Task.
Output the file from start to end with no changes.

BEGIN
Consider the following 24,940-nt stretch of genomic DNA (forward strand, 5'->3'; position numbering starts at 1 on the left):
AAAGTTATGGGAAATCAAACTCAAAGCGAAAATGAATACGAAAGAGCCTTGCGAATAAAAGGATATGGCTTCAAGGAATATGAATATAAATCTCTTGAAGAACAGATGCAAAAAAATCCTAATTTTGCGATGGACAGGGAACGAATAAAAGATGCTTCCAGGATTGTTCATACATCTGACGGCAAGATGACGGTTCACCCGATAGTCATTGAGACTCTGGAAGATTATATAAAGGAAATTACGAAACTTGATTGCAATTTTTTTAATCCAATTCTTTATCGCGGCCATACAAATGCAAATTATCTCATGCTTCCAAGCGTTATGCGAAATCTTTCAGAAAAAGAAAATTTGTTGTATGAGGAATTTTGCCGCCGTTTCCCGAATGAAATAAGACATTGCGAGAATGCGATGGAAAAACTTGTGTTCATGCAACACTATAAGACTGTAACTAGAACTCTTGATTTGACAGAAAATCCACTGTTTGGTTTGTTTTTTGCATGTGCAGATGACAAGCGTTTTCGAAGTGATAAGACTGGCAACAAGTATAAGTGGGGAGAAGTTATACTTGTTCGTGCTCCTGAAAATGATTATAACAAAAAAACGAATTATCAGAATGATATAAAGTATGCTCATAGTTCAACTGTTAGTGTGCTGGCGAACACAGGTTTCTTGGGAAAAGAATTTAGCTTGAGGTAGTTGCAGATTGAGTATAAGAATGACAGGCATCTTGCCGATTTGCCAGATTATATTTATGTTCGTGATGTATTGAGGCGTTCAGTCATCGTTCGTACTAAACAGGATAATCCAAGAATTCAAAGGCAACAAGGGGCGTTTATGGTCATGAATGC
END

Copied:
Consider the following 24,940-nt stretch of genomic DNA (forward strand, 5'->3'; position numbering starts at 1 on the left):
AAAGTTATGGGAAATCAAACTCAAAGCGAAAATGAATACGAAAGAGCCTTGCGAATAAAAGGATATGGCTTCAAGGAATATGAATATAAATCTCTTGAAGAACAGATGCAAAAAAATCCTAATTTTGCGATGGACAGGGAACGAATAAAAGATGCTTCCAGGATTGTTCATACATCTGACGGCAAGATGACGGTTCACCCGATAGTCATTGAGACTCTGGAAGATTATATAAAGGAAATTACGAAACTTGATTGCAATTTTTTTAATCCAATTCTTTATCGCGGCCATACAAATGCAAATTATCTCATGCTTCCAAGCGTTATGCGAAATCTTTCAGAAAAAGAAAATTTGTTGTATGAGGAATTTTGCCGCCGTTTCCCGAATGAAATAAGACATTGCGAGAATGCGATGGAAAAACTTGTGTTCATGCAACACTATAAGACTGTAACTAGAACTCTTGATTTGACAGAAAATCCACTGTTTGGTTTGTTTTTTGCATGTGCAGATGACAAGCGTTTTCGAAGTGATAAGACTGGCAACAAGTATAAGTGGGGAGAAGTTATACTTGTTCGTGCTCCTGAAAATGATTATAACAAAAAAACGAATTATCAGAATGATATAAAGTATGCTCATAGTTCAACTGTTAGTGTGCTGGCGAACACAGGTTTCTTGGGAAAAGAATTTAGCTTGAGGTAGTTGCAGATTGAGTATAAGAATGACAGGCATCTTGCCGATTTGCCAGATTATATTTATGTTCGTGATGTATTGAGGCGTTCAGTCATCGTTCGTACTAAACAGGATAATCCAAGAATTCAAAGGCAACAAGGGGCGTTTATGGTCATGAATGC